if you want me to can it, write penn a letter telling them how wonderful i am so they'll accept me and i can run circles around my house and cheer at the top of my lungs ;-).
YT
...

maricutie

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Re: are people accepted with low LSAT scores mostly URMs?
« Reply #175 on: February 28, 2005, 05:32:22 PM »
not really.. here you go

http://www.ceousa.org/pdfs/VALaw.pdf

Wait a second ... is this telling me that at UVa Blacks and Asians have a better shot at admission than whites and/or hispanics? So it really is plausible to suggest some form of AA for asians ...

Interesting.

inla

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Re: are people accepted with low LSAT scores mostly URMs?
« Reply #176 on: February 28, 2005, 06:05:54 PM »
not really.. here you go

http://www.ceousa.org/pdfs/VALaw.pdf

Wait a second ... is this telling me that at UVa Blacks and Asians have a better shot at admission than whites and/or hispanics? So it really is plausible to suggest some form of AA for asians ...

Interesting.


This is from the Asian American Legal Defense Fund Website:


AALDEF Applauds Affirmative Action Decision

New York, NY — The Asian American Legal Defense and Education Fund (AALDEF), a New York-based civil rights organization, praised the United States Supreme Court decision on June 23rd in Grutter v. Bollinger, which upheld the race-conscious affirmative action policy of Michigan Law School. (read the decision)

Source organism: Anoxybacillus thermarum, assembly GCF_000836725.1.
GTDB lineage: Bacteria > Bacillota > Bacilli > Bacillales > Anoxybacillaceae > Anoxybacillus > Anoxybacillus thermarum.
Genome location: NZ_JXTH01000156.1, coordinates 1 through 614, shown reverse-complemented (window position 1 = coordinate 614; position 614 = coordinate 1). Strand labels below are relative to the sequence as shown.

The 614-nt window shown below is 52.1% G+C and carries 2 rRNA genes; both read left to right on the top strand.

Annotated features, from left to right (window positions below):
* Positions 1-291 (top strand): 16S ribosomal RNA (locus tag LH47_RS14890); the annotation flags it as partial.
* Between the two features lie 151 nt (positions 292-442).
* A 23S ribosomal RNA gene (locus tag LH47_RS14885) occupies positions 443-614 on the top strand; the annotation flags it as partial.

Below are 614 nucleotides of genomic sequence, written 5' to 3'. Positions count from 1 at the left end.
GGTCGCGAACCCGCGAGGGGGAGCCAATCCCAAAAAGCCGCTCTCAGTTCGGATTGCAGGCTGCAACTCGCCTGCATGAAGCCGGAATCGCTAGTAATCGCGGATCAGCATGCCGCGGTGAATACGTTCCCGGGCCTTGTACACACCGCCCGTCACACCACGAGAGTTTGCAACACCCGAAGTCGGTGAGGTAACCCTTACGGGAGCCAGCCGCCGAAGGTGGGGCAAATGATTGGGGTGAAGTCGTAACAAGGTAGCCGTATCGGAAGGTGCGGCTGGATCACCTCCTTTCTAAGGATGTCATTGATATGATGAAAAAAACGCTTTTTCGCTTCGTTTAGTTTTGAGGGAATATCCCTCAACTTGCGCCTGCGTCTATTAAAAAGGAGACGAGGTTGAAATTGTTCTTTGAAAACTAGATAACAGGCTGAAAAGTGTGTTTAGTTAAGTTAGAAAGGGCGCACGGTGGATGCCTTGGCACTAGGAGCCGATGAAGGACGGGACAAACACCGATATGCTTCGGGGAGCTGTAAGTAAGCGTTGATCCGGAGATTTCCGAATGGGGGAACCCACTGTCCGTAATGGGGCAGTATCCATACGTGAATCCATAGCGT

"This decision is a great victory for civil rights," said AALDEF Executive Director Margaret Fung. "Although the Court rejected the particular program adopted by the University of Michigan in Gratz v. Bollinger, it recognized that affirmative action is an important tool to promote equal opportunity and racial diversity in higher education."

"One misconception about affirmative action is that Asians and South Asians are not under-represented in academic institutions, do not face discrimination and have no need for programs that take into account a wide range of factors that circumscribe opportunity," said Chandra Bhatnagar, AALDEF staff attorney and Director of the South Asian Workersą Project for Human Rights. He cited a recent national survey which found that 13% of Asian/South Asian females, 4.5 times the rate for white females, completed only an 8th grade education or less. In fact, Asians are underrepresented in numerous fields, such as history (2.2%), sociology (2.2%), English/literature (2.1%), philosophy (1.8%), education (1.6%), psychology (1.4%), political science (1.3%), and law (0.9%).

In addition, affirmative action programs greatly assist many Asian and South Asian families struggling to overcome discrimination. Immigrants and refugees from Southeast Asia have the lowest educational achievement levels of any immigrant group — two out of three Cambodian, Hmong and Laotian Americans do not complete high school.

Justice O'Connor, writing for a 5-4 majority in the Grutter case, affirmed that race was properly considered as one of many factors in the admissions process: "Student body diversity is a compelling state interest that can justify the use of race in university admissions." She continued, "In order to cultivate a set of leaders with legitimacy in the eyes of the citizenry, it is necessary that the path to leadership be visibly open to talented and qualified individuals of every race and ethnicity."

"Affirmative action not only benefits Asian Americans and other communities of color that have faced past discrimination — it benefits all Americans," said AALDEF executive director Fung. "The Court has reaffirmed our nation's commitment to securing diversity in higher education."


http://www.aaldef.org/press.html